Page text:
Before reading the book, I decided to take a self-portrait — I know, I know, it’s called a selfie, but I am trying to be coherent with the book title — to feel the power of a portrait.
When you take a selfie, the goal is to feel pretty. Then you post on social media, and your followers can agree with you: yes, you’re beautiful.
But try to take an honest selfie, without filters and poses. What do you see? Does it feel good or do you have an urge to delete it? What stories does it tell? Can you be brave enough to share it with people close to you?
This is the ultimate goal of a portrait: to know how you and others perceive yourself.
In The Portrait, the picture has the same purpose but is also a means to an end.
Valeria Costas, a famous author, devoted her entire life to writing and to loving the wrong (and right)man. This is palpable in her secret relationship for thirty years with Martìn Acla. When her lover lies in a coma after suffering a stroke, Valeria tries at all costs to spend his final days by his side. As she needs a picture of herself for her new book, she hires Acla’s wife, Isla, an acclaimed artist, to paint her portrait. This way, Valeria gets full access to Acla’s mansion, family, and life.
“To be desired makes you the closest that you can ever be to feeling immortal.”
During the sittings for the portrait, these two women get to know each other better, sharing their secrets and vulnerabilities. The subject being painted is interpreted by the painter, but here the painter is also examined. In the meantime, Valeria wants to know if Isla knows about Valeria being the lover of her beloved husband.
As the portrait takes shape and the story unfolds, we watch these complex women struggle with the impending departure of Martìn.
If you’re into character-driven stories, this is the perfect book. The characters have great settings and a sense of their emotions. The one to blame for this is Ilaria Bernardini, the author, who is an excellent maestro of this orchestra of strong characters.
This book, which seems at first like a soap opera about a love triangle, is nothing like that. It is an intelligent construction of story. Although non-linear, it's easy to understand the characters’ backgrounds, actions, and reactions.
It is not a story of betrayal, but a story about love, trauma, grief, loneliness, fear, and pain. The Portrait makes us think about the “right” or "wrong" kind of love. The point of view is from the “other” woman, the one who is generally so easy to hate and to blame. The lover.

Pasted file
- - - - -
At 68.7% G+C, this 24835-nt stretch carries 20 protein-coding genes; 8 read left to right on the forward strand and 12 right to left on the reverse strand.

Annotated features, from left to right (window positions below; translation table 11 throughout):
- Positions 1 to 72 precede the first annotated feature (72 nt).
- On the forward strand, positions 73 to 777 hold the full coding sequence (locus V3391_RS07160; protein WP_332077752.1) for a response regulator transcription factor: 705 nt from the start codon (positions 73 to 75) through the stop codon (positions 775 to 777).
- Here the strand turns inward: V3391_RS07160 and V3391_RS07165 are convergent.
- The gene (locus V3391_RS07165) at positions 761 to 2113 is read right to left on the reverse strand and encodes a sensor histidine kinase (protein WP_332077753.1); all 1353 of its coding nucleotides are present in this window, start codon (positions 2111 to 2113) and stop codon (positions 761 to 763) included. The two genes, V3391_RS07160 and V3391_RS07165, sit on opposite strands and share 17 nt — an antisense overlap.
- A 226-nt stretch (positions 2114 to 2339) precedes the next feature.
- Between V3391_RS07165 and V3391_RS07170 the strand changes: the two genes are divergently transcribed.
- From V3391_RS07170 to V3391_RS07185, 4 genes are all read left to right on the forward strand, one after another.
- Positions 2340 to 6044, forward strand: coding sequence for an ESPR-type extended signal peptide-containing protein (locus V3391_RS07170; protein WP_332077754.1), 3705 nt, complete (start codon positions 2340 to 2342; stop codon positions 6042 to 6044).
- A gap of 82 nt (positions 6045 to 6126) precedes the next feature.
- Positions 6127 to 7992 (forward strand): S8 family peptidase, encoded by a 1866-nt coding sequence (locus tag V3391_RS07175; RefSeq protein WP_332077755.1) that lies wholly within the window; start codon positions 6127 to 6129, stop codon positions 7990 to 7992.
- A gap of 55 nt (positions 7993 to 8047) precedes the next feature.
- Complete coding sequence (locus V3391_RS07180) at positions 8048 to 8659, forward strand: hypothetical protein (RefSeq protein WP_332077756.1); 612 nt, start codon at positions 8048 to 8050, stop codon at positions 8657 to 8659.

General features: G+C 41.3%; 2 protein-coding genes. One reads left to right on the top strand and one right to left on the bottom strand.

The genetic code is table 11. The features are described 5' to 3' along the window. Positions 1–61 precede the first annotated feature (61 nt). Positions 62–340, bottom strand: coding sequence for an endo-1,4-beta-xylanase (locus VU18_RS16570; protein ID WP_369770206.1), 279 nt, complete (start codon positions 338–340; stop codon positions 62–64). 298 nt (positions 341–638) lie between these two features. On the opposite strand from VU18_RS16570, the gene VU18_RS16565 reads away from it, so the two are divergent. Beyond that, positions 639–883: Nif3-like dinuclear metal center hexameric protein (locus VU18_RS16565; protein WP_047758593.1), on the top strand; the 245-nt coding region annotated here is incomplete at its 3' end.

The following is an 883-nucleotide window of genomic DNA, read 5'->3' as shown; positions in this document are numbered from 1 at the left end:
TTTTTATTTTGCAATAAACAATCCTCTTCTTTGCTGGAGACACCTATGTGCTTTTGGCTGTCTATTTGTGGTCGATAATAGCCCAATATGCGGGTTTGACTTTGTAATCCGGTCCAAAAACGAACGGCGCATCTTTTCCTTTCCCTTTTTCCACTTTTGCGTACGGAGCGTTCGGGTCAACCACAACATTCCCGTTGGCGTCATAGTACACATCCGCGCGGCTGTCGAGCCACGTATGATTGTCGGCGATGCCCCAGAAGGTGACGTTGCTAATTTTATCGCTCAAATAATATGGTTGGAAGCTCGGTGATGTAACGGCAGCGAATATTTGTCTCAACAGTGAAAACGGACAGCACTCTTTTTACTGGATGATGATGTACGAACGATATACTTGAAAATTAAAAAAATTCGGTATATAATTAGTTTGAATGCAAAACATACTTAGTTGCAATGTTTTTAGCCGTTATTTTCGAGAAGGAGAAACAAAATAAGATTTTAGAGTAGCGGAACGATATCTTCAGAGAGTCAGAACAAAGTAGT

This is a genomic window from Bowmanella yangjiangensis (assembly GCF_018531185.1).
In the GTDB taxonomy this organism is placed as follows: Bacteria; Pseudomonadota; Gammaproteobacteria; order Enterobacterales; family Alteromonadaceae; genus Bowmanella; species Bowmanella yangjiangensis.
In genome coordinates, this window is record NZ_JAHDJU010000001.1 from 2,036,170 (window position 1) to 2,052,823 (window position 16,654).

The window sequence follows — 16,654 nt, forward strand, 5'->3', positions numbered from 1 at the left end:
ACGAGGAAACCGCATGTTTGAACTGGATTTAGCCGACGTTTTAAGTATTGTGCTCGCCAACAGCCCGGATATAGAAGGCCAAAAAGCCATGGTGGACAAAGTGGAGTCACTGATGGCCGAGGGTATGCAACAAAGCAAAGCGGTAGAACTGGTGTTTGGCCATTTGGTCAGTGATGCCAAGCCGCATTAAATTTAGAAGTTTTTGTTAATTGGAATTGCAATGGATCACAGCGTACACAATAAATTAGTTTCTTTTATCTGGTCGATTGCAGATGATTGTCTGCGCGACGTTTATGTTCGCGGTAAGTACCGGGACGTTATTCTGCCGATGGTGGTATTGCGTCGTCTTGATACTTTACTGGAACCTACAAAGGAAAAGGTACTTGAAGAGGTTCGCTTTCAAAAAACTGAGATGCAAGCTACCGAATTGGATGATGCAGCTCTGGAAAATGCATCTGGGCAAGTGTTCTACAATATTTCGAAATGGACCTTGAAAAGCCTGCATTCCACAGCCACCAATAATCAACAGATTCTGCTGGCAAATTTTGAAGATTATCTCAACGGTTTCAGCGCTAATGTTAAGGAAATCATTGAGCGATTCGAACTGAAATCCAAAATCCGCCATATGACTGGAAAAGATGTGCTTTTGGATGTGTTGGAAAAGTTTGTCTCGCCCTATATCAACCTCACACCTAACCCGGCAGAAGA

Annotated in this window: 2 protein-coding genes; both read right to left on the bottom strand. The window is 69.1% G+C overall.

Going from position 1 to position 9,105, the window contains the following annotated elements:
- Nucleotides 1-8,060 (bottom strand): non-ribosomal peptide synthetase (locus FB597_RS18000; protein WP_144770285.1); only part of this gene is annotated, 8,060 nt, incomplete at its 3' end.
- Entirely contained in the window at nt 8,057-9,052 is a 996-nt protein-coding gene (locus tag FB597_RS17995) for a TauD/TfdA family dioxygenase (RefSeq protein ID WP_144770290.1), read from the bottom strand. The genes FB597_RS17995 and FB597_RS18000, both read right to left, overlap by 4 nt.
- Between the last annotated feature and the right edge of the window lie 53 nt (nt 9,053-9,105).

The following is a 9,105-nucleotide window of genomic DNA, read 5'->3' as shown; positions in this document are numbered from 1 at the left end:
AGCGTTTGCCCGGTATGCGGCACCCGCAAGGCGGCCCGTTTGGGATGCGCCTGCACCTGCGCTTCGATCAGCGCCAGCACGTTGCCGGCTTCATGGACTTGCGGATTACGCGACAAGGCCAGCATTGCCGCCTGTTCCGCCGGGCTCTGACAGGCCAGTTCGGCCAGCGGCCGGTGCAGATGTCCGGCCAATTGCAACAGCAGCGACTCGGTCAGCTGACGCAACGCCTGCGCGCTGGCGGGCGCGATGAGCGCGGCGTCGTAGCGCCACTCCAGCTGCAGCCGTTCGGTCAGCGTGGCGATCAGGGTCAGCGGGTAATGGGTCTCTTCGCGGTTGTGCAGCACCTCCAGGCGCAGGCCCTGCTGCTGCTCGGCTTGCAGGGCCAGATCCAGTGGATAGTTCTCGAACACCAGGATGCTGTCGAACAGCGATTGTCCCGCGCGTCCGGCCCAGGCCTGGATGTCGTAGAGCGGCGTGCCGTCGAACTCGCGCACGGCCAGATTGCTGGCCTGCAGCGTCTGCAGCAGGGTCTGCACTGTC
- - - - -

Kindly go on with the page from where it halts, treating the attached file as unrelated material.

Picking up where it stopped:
But Valeria is not a monster. She is a woman in love, fragile, and fearful.
This narrative gives a voice to the other woman, the betrayer, and to the story of two people who, right or wrong, love each other. And they do it their way. For the rest of their days.
And then there's Isla, his wife. But she is not a woman who is still married because of social constructs or who imprisons her husband in a life of hell. She is a woman who loves her husband. A woman about to fall apart.
The reader will instinctively want to take sides, but it’s not an easy decision. They all love and devote themselves. They all feel pain and fear. It is a book that you must read with an open heart.
Besides the awareness of their past and griefs, Bernardini excellently includes passages of Valeria’s short stories in the narrative. It shows how her stories were heavily influenced by her life, which makes us think of how much of Bernardini’s thoughts and experiences are in this novel.
“Will you write our story?” Martin would ask Valeria. “I always do,” Valeria would say. “We are in all my stories.”
It is a gratifying read, but there were some pointless pages, and it only elongated the suffering. This made the reading experience emotionally more difficult as well. The ending was satisfactory, but I’m not still sure it is the right one — or the one that I wanted — but at least all the pieces of the puzzle fell into place.
It surely is one of those books that stay with you after reading it.
"Look at me even when I don't want you to look at me. Don't make me disappear."
By Ilaria Bernardini
432 pages. 2020.